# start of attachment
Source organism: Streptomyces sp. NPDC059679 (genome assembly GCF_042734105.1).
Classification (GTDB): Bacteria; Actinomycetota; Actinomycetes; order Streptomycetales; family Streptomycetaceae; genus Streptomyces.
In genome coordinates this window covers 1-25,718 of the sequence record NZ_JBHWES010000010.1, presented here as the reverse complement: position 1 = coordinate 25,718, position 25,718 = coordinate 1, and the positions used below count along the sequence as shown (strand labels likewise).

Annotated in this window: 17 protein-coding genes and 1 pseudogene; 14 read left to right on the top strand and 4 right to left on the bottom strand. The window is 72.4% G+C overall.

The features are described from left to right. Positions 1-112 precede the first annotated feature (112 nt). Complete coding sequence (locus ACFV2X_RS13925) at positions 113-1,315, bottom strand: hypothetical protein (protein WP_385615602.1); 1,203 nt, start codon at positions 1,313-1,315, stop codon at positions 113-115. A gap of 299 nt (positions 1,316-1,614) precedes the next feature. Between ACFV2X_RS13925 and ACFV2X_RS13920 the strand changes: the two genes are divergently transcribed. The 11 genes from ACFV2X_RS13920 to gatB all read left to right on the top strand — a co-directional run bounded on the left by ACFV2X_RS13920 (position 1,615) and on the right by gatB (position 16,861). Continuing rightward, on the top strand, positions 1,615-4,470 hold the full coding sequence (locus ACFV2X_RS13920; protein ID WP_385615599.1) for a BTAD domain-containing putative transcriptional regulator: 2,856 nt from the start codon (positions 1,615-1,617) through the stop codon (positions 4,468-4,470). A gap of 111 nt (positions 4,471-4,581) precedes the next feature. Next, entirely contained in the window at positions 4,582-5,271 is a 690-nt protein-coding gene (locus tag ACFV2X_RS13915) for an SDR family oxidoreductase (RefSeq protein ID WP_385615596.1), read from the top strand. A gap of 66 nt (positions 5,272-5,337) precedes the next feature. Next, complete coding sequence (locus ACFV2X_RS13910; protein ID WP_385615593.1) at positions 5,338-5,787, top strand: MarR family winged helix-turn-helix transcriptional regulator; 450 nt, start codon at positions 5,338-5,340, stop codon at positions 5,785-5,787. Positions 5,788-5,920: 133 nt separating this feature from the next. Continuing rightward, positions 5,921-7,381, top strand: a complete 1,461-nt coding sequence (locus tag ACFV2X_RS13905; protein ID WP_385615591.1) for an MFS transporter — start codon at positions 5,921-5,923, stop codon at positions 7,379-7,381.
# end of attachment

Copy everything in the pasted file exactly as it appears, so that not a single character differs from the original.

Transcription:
Source organism: Streptomyces sp. NPDC059679 (genome assembly GCF_042734105.1).
Classification (GTDB): Bacteria; Actinomycetota; Actinomycetes; order Streptomycetales; family Streptomycetaceae; genus Streptomyces.
In genome coordinates this window covers 1-25,718 of the sequence record NZ_JBHWES010000010.1, presented here as the reverse complement: position 1 = coordinate 25,718, position 25,718 = coordinate 1, and the positions used below count along the sequence as shown (strand labels likewise).

Annotated in this window: 17 protein-coding genes and 1 pseudogene; 14 read left to right on the top strand and 4 right to left on the bottom strand. The window is 72.4% G+C overall.

The features are described from left to right. Positions 1-112 precede the first annotated feature (112 nt). Complete coding sequence (locus ACFV2X_RS13925) at positions 113-1,315, bottom strand: hypothetical protein (protein WP_385615602.1); 1,203 nt, start codon at positions 1,313-1,315, stop codon at positions 113-115. A gap of 299 nt (positions 1,316-1,614) precedes the next feature. Between ACFV2X_RS13925 and ACFV2X_RS13920 the strand changes: the two genes are divergently transcribed. The 11 genes from ACFV2X_RS13920 to gatB all read left to right on the top strand — a co-directional run bounded on the left by ACFV2X_RS13920 (position 1,615) and on the right by gatB (position 16,861). Continuing rightward, on the top strand, positions 1,615-4,470 hold the full coding sequence (locus ACFV2X_RS13920; protein ID WP_385615599.1) for a BTAD domain-containing putative transcriptional regulator: 2,856 nt from the start codon (positions 1,615-1,617) through the stop codon (positions 4,468-4,470). A gap of 111 nt (positions 4,471-4,581) precedes the next feature. Next, entirely contained in the window at positions 4,582-5,271 is a 690-nt protein-coding gene (locus tag ACFV2X_RS13915) for an SDR family oxidoreductase (RefSeq protein ID WP_385615596.1), read from the top strand. A gap of 66 nt (positions 5,272-5,337) precedes the next feature. Next, complete coding sequence (locus ACFV2X_RS13910; protein ID WP_385615593.1) at positions 5,338-5,787, top strand: MarR family winged helix-turn-helix transcriptional regulator; 450 nt, start codon at positions 5,338-5,340, stop codon at positions 5,785-5,787. Positions 5,788-5,920: 133 nt separating this feature from the next. Continuing rightward, positions 5,921-7,381, top strand: a complete 1,461-nt coding sequence (locus tag ACFV2X_RS13905; protein ID WP_385615591.1) for an MFS transporter — start codon at positions 5,921-5,923, stop codon at positions 7,379-7,381.